05/14/2013 02:35 pm ET

Joe Edwards, Kansas Legislator, Denies Involvement In Prostitution Convictions

A Kansas Republican state legislator is denying involvement in a pair of prostitution-related arrests 16 years ago, after the case resurfaced during an ongoing investigation into a February incident in his hotel room.

Rep. Joe Edwards (R-Haysville) said he was not convicted on prostitution and loitering charges in March and August 1997, telling the Topeka Capitol-Journal that a man with the same name and birthday who lived in the same part of the state was, in fact, convicted.

The Wichita Eagle reported in 1997 that Edwards said someone sharing his birthday and his legal name, George F. Edwards II, was convicted on the charges, receiving a three-month jail sentence for loitering. (The prostitution charge was dismissed.) Another George F. Edwards II -- with the same middle initial but a different middle name -- lived in the area at the time, he said, claiming a case of mistaken identity.

"I had heard ... something to that effect, that there was somebody that had been arrested that had a similar name to me," Edwards told the Capitol-Journal. "There was a black family in the Wichita area that had a George F. Whether that is him or not, I just don't know."

The older case came to light as Topeka Police investigated a mugging and assault that Edwards' reported in February 2013. Edwards said he was reentering his room at a local Ramada from an outside door after getting groceries from his car, when an unknown individual "knocked me loony" and then stole $260 in cash. Edwards' credit cards and groceries were untouched.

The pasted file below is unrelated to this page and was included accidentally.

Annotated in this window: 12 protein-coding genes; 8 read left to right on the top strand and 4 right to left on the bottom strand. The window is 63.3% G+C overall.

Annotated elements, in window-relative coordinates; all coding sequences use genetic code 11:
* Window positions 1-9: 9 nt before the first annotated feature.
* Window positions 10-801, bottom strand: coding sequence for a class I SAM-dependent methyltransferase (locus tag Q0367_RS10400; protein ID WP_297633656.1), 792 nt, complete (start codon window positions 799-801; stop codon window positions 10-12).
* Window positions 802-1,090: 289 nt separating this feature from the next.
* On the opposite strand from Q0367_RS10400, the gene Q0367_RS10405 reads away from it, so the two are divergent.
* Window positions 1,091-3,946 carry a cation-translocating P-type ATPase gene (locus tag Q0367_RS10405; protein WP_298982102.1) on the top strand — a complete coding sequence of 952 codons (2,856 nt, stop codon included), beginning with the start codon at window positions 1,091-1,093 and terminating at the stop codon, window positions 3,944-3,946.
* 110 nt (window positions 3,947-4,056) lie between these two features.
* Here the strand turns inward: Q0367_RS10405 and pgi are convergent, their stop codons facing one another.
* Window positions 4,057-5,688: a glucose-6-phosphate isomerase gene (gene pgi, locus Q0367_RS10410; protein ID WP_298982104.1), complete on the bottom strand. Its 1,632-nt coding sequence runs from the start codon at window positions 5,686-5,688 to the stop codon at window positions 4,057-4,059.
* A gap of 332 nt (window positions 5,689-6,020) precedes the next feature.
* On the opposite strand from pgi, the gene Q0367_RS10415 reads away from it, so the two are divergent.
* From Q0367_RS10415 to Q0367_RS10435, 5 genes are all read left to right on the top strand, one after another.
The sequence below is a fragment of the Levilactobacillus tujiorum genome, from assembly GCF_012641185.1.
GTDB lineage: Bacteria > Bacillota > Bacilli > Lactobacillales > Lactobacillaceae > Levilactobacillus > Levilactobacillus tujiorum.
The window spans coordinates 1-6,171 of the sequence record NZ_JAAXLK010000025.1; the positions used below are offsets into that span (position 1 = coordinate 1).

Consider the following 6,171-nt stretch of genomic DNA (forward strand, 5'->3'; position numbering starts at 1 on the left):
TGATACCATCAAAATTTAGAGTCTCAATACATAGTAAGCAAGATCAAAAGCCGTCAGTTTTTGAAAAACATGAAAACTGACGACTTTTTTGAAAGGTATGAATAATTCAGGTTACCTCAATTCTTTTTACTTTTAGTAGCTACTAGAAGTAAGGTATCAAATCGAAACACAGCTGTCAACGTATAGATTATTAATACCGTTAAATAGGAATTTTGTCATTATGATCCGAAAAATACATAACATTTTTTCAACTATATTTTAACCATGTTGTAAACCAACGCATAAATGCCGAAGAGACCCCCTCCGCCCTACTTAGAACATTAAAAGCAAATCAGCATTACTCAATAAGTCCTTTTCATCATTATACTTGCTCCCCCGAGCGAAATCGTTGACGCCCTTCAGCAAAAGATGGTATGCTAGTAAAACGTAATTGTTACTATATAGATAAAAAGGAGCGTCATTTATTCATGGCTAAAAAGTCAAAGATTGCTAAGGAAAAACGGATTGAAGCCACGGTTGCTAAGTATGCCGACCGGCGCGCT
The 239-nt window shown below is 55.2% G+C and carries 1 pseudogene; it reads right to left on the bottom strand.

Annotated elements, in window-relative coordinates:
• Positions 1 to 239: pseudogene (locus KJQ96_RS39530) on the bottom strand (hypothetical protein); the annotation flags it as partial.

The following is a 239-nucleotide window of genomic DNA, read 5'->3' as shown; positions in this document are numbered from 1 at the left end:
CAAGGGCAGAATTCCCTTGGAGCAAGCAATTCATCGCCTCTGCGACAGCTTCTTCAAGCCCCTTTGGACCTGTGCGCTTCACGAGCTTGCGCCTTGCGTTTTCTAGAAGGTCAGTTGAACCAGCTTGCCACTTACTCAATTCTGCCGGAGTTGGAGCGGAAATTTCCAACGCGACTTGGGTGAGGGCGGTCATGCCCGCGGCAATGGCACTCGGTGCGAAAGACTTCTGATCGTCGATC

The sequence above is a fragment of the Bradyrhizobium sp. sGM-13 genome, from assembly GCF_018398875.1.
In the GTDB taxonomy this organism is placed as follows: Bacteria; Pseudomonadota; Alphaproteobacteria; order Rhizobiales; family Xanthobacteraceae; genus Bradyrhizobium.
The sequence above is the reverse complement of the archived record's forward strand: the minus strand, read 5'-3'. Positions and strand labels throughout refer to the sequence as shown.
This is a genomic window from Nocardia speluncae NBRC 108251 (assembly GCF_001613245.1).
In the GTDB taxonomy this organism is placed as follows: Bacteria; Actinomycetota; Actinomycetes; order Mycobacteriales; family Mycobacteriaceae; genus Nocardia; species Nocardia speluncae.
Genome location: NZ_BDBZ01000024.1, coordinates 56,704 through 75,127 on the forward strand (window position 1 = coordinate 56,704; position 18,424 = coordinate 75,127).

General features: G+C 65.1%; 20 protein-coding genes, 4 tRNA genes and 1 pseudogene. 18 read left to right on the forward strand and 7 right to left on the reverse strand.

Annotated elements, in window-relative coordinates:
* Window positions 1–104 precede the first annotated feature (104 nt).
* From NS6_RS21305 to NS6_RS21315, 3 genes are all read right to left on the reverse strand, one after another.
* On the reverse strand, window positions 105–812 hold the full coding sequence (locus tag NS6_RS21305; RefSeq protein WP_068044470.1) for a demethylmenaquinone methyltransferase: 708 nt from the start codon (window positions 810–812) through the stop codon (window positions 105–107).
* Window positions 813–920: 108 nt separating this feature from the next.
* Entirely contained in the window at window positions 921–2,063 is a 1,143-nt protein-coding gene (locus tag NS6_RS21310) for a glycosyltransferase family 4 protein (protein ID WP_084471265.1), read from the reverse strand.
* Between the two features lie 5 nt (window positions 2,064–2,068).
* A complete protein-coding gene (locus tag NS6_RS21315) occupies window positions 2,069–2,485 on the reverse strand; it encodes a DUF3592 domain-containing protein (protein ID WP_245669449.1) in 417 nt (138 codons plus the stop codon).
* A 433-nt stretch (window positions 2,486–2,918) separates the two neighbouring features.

In February, the Wichita Eagle reported a series of disputes between the hotel and Edwards; the hotel claimed Edwards did not want the incident reported to police because of potential publicity, while Edwards claimed the opposite. Edwards contacted police 12 hours after the incident. Security footage from the hotel did not show another individual with Edwards at the door.

The Capitol-Journal reported that police questioned Edwards over whether he filed a false report, which was driven by reports of the 1997 prostitution cases. Edwards, a part-time pastor, said that police had asked him if he "went somewhere you shouldn't have" before being attacked. He has denied making a false report and said police dropped the claim. He instead blamed police for not running a good investigation.

Edwards told the Topeka Capital-Journal, "I was embarrassed by what they said. It did not happen that way. I give you my word."



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